Bile Acid Effects in Fetal Arrhythmia Study (BEATS)
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|ClinicalTrials.gov Identifier: NCT03519399|
Recruitment Status : Recruiting
First Posted : May 9, 2018
Last Update Posted : August 2, 2019
Intrahepatic cholestasis of pregnancy (ICP) is a liver disorder of pregnancy that typically presents in late pregnancy with generalised itching. ICP is associated with an increased risk of pregnancy complications, including premature labour, fetal distress, and stillbirth. Models of the fetal heart (using cells from rodents) have shown that high bile acids levels cause an abnormal heart rhythm (arrhythmia), which may be the cause of stillbirth. High levels of bile acids also cause preterm labour in animal models.
This pilot study aims to assess whether severe ICP, defined as maternal serum bile acid levels ≥40μmol/L, is associated with abnormal fetal heart rhythms and abnormal myometrial contractility, which may lead to preterm birth.
Fetal heart rhythms and myometrial contractility will be recorded using a portable electrocardiogram (ECG) device, the Monica AN24. This monitors the fetal heart and myometrial activity via stickers applied to the mother's abdomen. It also records the maternal ECG. It will also study women with uncomplicated pregnancy, in order to make comparisons.
The importance of maternal position during sleep has also more recently been established, with some studies demonstrating an association between the risk of stillbirth and the position the mother was sleeping in. Work by Stone et al published this year has shown that the maternal sleep position has a significant impact on the fetal sleep state and fetal heart rate, (in particular something called the fetal RMSSD value). The researchers therefore wish to identify any potential correlation between fetal heart arrhythmia and maternal sleep position. To do this they will use a Zephyr BioPatchTM which provides a clear indication of whether the patient was in left lateral, right lateral or supine position.
|Condition or disease||Intervention/treatment|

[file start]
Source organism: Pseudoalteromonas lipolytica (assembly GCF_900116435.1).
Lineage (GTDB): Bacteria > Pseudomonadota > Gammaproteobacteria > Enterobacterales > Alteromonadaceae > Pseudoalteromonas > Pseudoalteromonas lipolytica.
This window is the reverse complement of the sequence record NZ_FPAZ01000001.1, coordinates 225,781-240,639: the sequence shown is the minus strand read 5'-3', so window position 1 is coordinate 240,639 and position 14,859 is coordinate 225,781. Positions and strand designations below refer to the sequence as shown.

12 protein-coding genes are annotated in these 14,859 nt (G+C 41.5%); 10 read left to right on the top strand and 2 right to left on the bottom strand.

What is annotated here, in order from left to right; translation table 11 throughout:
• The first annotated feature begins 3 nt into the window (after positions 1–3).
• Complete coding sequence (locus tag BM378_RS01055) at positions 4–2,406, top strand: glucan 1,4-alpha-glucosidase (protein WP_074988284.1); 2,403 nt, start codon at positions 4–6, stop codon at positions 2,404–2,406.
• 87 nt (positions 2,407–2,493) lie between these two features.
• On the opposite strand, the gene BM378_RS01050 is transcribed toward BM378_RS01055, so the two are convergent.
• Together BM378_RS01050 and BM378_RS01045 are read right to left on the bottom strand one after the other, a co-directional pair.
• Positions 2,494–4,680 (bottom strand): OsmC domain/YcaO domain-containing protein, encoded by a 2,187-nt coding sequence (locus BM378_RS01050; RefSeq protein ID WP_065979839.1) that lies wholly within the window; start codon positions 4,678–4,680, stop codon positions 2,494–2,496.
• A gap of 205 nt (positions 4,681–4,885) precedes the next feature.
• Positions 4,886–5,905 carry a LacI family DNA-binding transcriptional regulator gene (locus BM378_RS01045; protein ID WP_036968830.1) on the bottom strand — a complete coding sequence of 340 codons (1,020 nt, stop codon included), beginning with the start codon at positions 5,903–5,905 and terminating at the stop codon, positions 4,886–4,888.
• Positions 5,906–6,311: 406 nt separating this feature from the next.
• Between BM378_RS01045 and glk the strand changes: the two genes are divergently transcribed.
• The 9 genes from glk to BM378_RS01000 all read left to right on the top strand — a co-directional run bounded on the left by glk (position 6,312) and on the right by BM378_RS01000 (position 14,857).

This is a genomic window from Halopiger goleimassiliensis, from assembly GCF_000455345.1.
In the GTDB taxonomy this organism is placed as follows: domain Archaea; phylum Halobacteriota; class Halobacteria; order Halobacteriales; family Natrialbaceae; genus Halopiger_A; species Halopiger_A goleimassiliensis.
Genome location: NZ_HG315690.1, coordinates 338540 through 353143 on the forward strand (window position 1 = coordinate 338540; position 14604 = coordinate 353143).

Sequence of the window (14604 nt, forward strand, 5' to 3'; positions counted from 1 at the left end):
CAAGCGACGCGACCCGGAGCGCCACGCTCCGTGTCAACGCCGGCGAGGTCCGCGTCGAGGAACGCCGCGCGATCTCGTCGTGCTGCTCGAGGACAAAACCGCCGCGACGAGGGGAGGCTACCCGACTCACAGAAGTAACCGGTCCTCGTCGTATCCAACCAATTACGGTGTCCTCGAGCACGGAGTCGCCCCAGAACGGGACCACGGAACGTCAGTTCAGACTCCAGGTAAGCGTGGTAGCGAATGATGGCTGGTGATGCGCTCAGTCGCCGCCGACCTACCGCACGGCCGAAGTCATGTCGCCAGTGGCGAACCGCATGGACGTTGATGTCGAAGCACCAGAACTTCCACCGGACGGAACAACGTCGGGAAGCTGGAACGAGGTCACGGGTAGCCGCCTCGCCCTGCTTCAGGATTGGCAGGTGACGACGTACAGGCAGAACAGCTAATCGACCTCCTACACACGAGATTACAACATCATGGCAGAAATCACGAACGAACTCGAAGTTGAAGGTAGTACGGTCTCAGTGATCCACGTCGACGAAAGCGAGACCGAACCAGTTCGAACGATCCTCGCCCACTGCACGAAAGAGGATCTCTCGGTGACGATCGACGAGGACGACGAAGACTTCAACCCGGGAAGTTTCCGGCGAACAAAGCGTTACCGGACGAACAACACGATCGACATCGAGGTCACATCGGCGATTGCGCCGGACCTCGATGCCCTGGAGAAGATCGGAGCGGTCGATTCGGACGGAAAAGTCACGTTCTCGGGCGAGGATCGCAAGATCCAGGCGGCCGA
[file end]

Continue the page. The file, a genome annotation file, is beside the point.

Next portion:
|Cholestasis of Pregnancy Intrahepatic Cholestasis of Pregnancy Obstetric Cholestasis||Device: Monica AN24|
|Study Type :||Observational|
|Estimated Enrollment :||400 participants|
|Official Title:||Investigation of the Effect of Elevated Serum Bile Acids in Intrahepatic Cholestasis of Pregnancy (ICP) on the Fetal Cardiac Rhythm and on Myometrial Contractility: a Prospective Case-control Pilot Study|
|Actual Study Start Date :||February 27, 2015|
|Estimated Primary Completion Date :||March 31, 2020|
|Estimated Study Completion Date :||March 31, 2020|
Cases and Controls
Cases - Pregnant women with ICP defined as pruritus in pregnancy in association with raised serum bile acids (using hospital threshold for diagnosis), and in the absence of an alternative cause.
Controls - Pregnant women not affected by ICP, or other liver, cardiac or hypertensive disorders.
Device: Monica AN24
Monica AN24 will be used to record maternal and fetal ECGs. The Zephyr will be used to determine maternal lie.
Other Name: Zephyr
- Measurement of the influence of maternal bile acids levels on fetal ECG [ Time Frame: Up to 24 hours (overnight recording at home) ]To investigate the influence of maternal serum bile acid levels on the fetal ECG in women with ICP and women with uncomplicated pregnancy.
- Measurement of the influence of fetal bile acids levels on fetal ECG [ Time Frame: Up to 24 hours (overnight recording at home) ]To investigate associations between fetal bile acid levels and the fetal ECG in women with ICP and women with uncomplicated pregnancy
- Measurement of the influence of maternal bile acids levels on myometrial contractility [ Time Frame: Up to 24 hours (overnight recording at home) ]To investigate associations between maternal serum bile acid levels and myometrial contractility in women with ICP and women with uncomplicated pregnancy
Biospecimen Retention: Samples Without DNA
To learn more about this study, you or your doctor may contact the study research staff using the contact information provided by the sponsor.
Please refer to this study by its ClinicalTrials.gov identifier (NCT number): NCT03519399
|Contact: Tharni Vavasan||0207 848 firstname.lastname@example.org|
|Contact: Jenny Chambers||07843 email@example.com|
|St Thomas' Hospital||Recruiting|
|London, United Kingdom, SE1 7EH|
|Contact: Tharni Vavasan 02078486202 firstname.lastname@example.org|
|Principal Investigator: Catherine Williamson|
|Queen Charlotte's & Chelsea Hospital||Recruiting|
|London, United Kingdom, W12 0NN|
|Contact: Jenny Chambers 07843 660349 email@example.com|
|Principal Investigator: Muna Noori|
|Principal Investigator:||Catherine Williamson||King's College London|